MISHLOVE: In other words, in subatomic physics, if I want to look at a particle, I literally have to touch it. I have to bounce a photon or something off of it in order to do that. What you're suggesting is that consciousness acts in this way; it touches the things that it perceives.

WOLF: That's right.

MISHLOVE: It almost becomes one with them, merges with them a little bit, in the process of perceiving.

WOLF: Right. The way I kind of look at it is that consciousness is a huge oceanic wave that washes through everything, and it has ripples and vibrations in it.When there are acts of consciousness, the wave turns into bubbles at that moment, it just turns into froth...

MISHLOVE: And this is your whole point, that we're composed of this stuff. We're composed of this frothy little ocean. If we could see ourselves under an electronic microscope, it's about all we'd look like, I suppose....

WOLF: What I'm getting at, is that possibly we can't really address the question of what consciousness is, if we purely look at it in its objective, causal framework.

MISHLOVE: You're a physicist, and a theoretical quantum physicist. And when we get to that level of quantum physics, it seems as though the mechanical notions of the universe break down completely. Everything's fuzzy, it's frothy, it's foamy, it's probability waves. Doesn't that sort of seem to be like consciousness?

WOLF: Well, let me quote from Newton about this, even though we're talking quantum physics. Literally, I feel like a child at a seashore, when it comes to seeing where quantum physics is pointing. I feel like we're on the verge of a gigantic discovery -- maybe the nature of God, maybe the nature of the human spirit. Something of that sort is going to emerge from this, because our normal notions -- in fact the notions upon which we think science makes any sense at all, the notions of space and time and matter -- they just are breaking down, they're just falling apart, like tissue paper before our eyes. Wet tissue paper; it isn't even good tissue paper. It doesn't hold anything up anymore. So we're beginning to see that -- for example, in classical physics the idea that the past influences the presence is pretty normal. Everybody says, "Oh, of course."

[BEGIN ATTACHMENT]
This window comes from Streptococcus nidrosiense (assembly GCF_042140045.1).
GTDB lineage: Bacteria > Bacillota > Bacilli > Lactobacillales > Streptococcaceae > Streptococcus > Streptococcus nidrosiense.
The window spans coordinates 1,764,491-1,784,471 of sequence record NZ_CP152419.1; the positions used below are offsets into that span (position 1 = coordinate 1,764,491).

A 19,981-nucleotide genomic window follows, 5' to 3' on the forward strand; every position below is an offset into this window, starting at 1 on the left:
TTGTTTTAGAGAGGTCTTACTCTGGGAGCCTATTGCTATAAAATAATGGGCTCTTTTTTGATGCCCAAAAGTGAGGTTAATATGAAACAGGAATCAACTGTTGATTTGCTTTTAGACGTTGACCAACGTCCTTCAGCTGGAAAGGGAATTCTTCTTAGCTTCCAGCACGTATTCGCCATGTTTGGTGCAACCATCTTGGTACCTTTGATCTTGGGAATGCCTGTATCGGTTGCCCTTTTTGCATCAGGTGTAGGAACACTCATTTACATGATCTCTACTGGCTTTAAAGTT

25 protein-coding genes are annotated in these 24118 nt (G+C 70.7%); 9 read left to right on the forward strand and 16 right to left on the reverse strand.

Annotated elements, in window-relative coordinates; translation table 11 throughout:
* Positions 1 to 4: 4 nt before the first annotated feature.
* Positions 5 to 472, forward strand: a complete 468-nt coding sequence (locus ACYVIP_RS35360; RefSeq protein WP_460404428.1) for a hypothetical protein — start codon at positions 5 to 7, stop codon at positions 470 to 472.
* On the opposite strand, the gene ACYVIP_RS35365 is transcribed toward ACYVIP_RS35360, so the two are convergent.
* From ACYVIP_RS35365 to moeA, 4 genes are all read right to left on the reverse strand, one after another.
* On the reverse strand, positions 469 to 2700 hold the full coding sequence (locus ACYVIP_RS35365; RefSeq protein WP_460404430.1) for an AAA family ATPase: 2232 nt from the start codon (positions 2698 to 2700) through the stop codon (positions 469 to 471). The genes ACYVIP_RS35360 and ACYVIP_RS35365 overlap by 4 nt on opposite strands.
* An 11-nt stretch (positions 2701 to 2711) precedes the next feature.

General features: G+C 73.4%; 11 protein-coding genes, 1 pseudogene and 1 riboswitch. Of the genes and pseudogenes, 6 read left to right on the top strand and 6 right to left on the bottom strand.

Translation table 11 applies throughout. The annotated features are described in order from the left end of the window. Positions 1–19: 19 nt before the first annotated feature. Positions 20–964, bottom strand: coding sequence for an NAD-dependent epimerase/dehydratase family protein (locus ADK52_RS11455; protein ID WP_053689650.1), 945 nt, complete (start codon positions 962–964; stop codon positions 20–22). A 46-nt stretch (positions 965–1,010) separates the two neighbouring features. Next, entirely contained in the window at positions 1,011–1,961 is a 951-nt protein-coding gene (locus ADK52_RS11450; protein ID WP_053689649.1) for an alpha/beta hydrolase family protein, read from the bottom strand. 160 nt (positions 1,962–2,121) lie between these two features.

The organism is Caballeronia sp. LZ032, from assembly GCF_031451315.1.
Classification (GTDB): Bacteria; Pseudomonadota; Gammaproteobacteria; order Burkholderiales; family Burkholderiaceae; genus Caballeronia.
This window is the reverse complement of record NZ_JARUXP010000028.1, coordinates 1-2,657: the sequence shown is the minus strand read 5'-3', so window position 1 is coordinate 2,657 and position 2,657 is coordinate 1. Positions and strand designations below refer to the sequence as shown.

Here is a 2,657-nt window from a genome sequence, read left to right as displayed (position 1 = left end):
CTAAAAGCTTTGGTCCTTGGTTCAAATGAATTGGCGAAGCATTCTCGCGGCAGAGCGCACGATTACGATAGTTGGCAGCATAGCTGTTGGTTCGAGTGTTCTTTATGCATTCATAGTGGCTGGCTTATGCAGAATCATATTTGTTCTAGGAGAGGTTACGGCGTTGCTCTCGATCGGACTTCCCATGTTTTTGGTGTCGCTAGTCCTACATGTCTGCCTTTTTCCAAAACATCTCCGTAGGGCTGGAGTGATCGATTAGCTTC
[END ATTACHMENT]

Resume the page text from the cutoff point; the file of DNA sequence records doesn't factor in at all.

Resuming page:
MISHLOVE: One-way causality.

WOLF: One-way causality. Everybody says, "Oh yeah, naturally." I mean, that's what Newton said, that's what they all say. OK, but there's another notion. What about the future influencing the present? Is such an idea just an idea that comes about through parapsychology, or through mystical insight? Quantum physics says no, it says that definitely there is a real mathematical basis for saying actions in the future can have an effect on the probability patterns that exist in the present. In other words, what takes places now, what choices are being made right now, may not be as free to you as you think they are. To you it may seem uncertain -- well, I'll do this or I'll do that. But if you realized that what you did in the future is having an effect now, then it wouldn't be as obvious. So it's hard to talk about it because the future's yet to come, right?...

MISHLOVE: Isn't that interesting?

WOLF: We need to recreate the past. I mentioned this in an article I wrote about time, saying that the past is not fixed, that there's no absolute past. I'm sure there are events that we would all agree on. For example, we could agree on the Nazi Holocaust. OK, fine, but can we agree on what was going on in the German mind during the Nazi Holocaust? Can we agree on what was going on in our minds when we were ten years old? I mean, can we really come to grips and say, "OK, when I was ten years old I was really this bubbling kid, or I was just --"

MISHLOVE: But now there's a difference between interpreting the past and creating it, and I think as a physicist you're talking about creation here, aren't you?

WOLF: I'm talking about that interpretation is equivalent to creation -- that there really is no fixed, solid past, and that when you go back and look at the past, what you're doing is making an interpretation which will best rationalize the present position you're now holding.